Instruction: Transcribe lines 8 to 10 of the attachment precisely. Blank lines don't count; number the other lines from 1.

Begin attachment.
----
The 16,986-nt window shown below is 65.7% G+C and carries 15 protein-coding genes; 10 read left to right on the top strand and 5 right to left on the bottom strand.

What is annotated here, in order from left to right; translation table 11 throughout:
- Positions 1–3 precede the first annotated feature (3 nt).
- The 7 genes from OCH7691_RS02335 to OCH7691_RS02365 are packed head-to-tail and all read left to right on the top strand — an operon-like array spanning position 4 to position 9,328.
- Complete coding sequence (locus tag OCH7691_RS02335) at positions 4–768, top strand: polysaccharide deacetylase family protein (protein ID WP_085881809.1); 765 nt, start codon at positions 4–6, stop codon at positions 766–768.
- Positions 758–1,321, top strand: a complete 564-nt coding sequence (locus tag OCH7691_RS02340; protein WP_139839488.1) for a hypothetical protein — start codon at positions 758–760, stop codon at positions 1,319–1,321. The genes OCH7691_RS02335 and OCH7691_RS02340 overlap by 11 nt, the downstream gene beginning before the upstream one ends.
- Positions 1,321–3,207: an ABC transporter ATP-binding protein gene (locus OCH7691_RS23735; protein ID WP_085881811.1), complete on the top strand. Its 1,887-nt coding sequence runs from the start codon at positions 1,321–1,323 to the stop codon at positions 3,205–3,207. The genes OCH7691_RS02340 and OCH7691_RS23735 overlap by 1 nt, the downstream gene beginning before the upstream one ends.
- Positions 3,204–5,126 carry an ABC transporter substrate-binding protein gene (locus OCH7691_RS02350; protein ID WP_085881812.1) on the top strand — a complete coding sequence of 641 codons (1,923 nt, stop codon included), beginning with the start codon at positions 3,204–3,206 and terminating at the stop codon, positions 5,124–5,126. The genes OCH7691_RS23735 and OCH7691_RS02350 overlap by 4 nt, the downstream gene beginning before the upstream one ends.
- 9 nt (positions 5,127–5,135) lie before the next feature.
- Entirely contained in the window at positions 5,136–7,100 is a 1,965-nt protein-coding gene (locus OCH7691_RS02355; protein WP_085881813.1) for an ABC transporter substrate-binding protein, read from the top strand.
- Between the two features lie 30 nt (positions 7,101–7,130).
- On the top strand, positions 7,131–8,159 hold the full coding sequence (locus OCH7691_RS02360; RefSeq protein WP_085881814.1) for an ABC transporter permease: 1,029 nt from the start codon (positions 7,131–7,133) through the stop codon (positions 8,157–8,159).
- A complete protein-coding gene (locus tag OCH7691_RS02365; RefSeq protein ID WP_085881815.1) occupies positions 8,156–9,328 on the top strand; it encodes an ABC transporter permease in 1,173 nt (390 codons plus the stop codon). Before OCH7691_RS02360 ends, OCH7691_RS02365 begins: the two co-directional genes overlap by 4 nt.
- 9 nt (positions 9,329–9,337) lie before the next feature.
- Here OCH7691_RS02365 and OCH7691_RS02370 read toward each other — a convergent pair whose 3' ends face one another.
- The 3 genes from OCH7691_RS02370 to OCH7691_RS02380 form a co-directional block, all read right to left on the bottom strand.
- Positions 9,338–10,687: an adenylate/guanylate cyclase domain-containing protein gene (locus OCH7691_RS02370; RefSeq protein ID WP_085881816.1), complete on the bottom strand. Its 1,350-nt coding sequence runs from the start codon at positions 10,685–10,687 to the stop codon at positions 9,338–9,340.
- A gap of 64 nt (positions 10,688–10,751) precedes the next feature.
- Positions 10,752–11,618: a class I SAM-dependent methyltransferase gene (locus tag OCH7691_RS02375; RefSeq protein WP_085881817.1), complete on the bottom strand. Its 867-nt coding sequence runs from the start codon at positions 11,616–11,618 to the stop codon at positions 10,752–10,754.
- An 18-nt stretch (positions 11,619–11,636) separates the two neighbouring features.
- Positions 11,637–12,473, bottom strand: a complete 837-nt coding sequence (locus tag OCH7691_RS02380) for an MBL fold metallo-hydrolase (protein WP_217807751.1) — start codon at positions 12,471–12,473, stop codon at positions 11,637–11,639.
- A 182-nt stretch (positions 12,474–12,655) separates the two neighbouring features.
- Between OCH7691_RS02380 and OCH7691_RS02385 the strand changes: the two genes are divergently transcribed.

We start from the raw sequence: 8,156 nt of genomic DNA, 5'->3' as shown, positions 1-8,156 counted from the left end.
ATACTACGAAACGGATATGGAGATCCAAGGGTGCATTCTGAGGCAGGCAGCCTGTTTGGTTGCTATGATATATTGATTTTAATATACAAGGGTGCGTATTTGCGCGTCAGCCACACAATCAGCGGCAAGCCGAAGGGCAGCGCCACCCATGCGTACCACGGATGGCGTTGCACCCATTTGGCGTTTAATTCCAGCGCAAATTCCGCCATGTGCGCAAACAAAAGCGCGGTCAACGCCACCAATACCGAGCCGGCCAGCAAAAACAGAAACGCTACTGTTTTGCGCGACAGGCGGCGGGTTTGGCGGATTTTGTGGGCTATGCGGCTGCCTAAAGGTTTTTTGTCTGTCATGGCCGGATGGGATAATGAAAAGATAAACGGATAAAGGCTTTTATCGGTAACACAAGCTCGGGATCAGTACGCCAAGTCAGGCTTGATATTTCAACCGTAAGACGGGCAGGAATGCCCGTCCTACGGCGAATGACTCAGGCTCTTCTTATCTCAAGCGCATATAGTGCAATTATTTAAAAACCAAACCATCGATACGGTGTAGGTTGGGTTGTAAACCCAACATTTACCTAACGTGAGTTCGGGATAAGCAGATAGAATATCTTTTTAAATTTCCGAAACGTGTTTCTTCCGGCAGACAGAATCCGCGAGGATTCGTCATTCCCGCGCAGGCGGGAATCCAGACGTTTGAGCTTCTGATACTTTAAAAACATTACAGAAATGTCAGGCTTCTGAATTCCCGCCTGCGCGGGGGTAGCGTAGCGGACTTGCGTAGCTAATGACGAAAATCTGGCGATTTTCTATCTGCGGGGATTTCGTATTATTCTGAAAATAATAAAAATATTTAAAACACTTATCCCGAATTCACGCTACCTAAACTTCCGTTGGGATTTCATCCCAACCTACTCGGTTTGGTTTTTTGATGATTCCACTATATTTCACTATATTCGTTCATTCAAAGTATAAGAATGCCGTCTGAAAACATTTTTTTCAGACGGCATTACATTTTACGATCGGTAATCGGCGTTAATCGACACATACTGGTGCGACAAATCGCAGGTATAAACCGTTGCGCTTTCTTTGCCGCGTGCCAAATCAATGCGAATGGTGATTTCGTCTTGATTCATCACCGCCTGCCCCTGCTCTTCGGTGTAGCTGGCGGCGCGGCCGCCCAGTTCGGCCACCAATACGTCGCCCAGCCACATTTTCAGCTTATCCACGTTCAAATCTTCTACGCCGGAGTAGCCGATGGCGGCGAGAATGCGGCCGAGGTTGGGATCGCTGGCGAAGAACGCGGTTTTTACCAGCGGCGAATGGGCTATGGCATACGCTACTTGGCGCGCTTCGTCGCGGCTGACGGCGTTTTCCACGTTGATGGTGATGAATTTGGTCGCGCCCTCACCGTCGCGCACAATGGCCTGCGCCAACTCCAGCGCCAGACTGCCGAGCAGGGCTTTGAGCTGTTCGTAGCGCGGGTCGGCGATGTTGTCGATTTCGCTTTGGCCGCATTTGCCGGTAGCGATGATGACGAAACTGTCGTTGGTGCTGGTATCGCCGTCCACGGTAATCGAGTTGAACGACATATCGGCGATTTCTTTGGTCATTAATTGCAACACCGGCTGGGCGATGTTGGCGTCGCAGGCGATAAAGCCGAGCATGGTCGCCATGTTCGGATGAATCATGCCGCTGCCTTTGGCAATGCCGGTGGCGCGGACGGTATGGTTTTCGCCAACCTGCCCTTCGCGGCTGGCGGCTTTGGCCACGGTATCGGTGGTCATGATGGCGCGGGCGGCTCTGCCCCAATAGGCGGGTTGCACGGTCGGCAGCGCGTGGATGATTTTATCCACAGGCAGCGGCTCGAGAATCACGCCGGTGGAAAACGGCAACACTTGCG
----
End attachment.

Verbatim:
- Positions 3,204–5,126 carry an ABC transporter substrate-binding protein gene (locus OCH7691_RS02350; protein ID WP_085881812.1) on the top strand — a complete coding sequence of 641 codons (1,923 nt, stop codon included), beginning with the start codon at positions 3,204–3,206 and terminating at the stop codon, positions 5,124–5,126. The genes OCH7691_RS23735 and OCH7691_RS02350 overlap by 4 nt, the downstream gene beginning before the upstream one ends.
- 9 nt (positions 5,127–5,135) lie before the next feature.
- Entirely contained in the window at positions 5,136–7,100 is a 1,965-nt protein-coding gene (locus OCH7691_RS02355; protein WP_085881813.1) for an ABC transporter substrate-binding protein, read from the top strand.